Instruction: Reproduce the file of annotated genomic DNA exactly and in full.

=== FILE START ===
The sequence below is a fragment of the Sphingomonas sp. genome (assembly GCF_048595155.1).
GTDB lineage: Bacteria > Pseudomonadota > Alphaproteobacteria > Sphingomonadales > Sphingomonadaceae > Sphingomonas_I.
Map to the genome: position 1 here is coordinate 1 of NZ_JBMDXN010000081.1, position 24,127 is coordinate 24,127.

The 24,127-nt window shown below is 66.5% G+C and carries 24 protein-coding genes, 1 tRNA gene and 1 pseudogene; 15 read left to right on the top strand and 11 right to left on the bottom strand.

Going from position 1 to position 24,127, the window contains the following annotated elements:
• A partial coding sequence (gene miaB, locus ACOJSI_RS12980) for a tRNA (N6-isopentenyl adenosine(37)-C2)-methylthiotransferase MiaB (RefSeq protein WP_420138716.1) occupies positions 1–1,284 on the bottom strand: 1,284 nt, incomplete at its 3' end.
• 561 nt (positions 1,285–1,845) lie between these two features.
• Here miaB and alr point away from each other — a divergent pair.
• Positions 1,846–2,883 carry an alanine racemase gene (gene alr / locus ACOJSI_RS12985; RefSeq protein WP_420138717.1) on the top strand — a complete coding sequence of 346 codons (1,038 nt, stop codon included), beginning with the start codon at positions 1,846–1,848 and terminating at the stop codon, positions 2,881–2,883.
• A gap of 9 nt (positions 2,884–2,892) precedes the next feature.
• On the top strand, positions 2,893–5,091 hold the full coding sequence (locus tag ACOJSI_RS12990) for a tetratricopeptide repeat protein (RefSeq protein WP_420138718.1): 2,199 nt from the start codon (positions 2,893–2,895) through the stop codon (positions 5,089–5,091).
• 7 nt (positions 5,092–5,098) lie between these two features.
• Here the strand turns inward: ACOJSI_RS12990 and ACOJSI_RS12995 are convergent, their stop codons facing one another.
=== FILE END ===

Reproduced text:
The sequence below is a fragment of the Sphingomonas sp. genome (assembly GCF_048595155.1).
GTDB lineage: Bacteria > Pseudomonadota > Alphaproteobacteria > Sphingomonadales > Sphingomonadaceae > Sphingomonas_I.
Map to the genome: position 1 here is coordinate 1 of NZ_JBMDXN010000081.1, position 24,127 is coordinate 24,127.

The 24,127-nt window shown below is 66.5% G+C and carries 24 protein-coding genes, 1 tRNA gene and 1 pseudogene; 15 read left to right on the top strand and 11 right to left on the bottom strand.

Going from position 1 to position 24,127, the window contains the following annotated elements:
• A partial coding sequence (gene miaB, locus ACOJSI_RS12980) for a tRNA (N6-isopentenyl adenosine(37)-C2)-methylthiotransferase MiaB (RefSeq protein WP_420138716.1) occupies positions 1–1,284 on the bottom strand: 1,284 nt, incomplete at its 3' end.
• 561 nt (positions 1,285–1,845) lie between these two features.
• Here miaB and alr point away from each other — a divergent pair.
• Positions 1,846–2,883 carry an alanine racemase gene (gene alr / locus ACOJSI_RS12985; RefSeq protein WP_420138717.1) on the top strand — a complete coding sequence of 346 codons (1,038 nt, stop codon included), beginning with the start codon at positions 1,846–1,848 and terminating at the stop codon, positions 2,881–2,883.
• A gap of 9 nt (positions 2,884–2,892) precedes the next feature.
• On the top strand, positions 2,893–5,091 hold the full coding sequence (locus tag ACOJSI_RS12990) for a tetratricopeptide repeat protein (RefSeq protein WP_420138718.1): 2,199 nt from the start codon (positions 2,893–2,895) through the stop codon (positions 5,089–5,091).
• 7 nt (positions 5,092–5,098) lie between these two features.
• Here the strand turns inward: ACOJSI_RS12990 and ACOJSI_RS12995 are convergent, their stop codons facing one another.